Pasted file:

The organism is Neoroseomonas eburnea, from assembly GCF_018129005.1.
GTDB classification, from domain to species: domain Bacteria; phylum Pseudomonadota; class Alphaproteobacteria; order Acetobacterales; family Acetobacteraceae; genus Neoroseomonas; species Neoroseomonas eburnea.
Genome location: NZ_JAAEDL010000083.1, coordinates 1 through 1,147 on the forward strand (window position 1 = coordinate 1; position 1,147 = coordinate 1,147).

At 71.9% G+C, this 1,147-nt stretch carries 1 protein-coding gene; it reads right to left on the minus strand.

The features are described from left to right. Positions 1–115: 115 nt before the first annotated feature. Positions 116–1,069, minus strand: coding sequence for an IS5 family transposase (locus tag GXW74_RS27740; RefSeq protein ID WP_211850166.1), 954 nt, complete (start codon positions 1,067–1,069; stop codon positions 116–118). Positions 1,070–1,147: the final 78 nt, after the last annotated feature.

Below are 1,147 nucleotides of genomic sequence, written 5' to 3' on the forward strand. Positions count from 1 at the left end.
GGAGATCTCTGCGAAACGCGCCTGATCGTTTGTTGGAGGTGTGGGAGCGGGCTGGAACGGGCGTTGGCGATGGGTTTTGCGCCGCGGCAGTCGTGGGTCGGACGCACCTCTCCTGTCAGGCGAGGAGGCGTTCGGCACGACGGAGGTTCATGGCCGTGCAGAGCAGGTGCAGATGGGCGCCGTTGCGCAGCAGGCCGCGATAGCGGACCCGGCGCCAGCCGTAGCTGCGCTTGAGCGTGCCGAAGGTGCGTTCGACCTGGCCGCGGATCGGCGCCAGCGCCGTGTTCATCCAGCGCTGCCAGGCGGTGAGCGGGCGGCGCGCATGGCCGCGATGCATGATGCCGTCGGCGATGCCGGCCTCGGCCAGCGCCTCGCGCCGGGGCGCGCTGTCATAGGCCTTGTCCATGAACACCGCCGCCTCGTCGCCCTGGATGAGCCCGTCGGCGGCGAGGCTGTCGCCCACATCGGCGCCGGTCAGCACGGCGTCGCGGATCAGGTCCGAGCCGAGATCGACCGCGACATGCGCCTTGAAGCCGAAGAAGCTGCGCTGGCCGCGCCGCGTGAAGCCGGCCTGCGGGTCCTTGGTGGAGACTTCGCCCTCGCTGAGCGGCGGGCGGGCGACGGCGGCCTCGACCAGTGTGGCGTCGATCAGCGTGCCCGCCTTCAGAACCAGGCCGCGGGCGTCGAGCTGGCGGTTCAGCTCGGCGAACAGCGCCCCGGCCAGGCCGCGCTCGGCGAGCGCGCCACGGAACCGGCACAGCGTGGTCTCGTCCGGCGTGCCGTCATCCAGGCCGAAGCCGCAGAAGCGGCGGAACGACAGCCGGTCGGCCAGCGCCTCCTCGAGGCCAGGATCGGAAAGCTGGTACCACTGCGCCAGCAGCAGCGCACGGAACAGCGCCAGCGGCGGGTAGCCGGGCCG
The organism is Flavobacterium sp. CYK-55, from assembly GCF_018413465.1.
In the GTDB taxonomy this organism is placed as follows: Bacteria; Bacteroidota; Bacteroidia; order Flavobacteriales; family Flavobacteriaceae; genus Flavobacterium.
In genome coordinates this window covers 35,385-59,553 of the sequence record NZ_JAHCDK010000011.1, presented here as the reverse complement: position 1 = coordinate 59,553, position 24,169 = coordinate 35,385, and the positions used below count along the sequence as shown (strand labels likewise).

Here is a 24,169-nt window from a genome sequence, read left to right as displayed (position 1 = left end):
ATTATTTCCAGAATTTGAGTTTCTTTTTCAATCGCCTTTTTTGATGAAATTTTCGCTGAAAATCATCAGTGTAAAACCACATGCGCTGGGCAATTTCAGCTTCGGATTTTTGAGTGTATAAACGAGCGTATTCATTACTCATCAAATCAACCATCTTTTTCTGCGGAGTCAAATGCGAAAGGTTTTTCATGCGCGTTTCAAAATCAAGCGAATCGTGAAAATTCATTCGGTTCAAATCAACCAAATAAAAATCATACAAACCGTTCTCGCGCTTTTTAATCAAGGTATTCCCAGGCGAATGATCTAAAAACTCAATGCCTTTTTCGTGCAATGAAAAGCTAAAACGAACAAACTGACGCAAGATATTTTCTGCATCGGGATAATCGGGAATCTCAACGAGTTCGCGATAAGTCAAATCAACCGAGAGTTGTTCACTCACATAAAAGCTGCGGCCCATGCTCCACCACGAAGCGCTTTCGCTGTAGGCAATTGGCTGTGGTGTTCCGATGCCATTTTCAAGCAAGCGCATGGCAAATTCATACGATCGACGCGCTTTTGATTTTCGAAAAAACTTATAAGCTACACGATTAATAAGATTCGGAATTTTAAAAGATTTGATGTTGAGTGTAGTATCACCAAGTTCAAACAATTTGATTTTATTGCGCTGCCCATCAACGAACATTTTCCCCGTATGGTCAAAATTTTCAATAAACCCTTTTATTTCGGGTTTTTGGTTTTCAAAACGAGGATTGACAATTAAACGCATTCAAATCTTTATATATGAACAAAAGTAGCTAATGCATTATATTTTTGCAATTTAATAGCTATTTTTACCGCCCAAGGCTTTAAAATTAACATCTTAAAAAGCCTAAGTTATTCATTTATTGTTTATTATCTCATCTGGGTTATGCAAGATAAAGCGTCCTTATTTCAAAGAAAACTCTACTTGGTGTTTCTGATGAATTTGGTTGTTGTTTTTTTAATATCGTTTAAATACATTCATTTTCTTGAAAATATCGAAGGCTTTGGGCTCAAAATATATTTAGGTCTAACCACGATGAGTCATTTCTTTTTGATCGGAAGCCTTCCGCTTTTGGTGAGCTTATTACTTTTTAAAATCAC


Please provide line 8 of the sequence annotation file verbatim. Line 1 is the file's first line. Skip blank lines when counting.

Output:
The organism is Flavobacterium sp. CYK-55, from assembly GCF_018413465.1.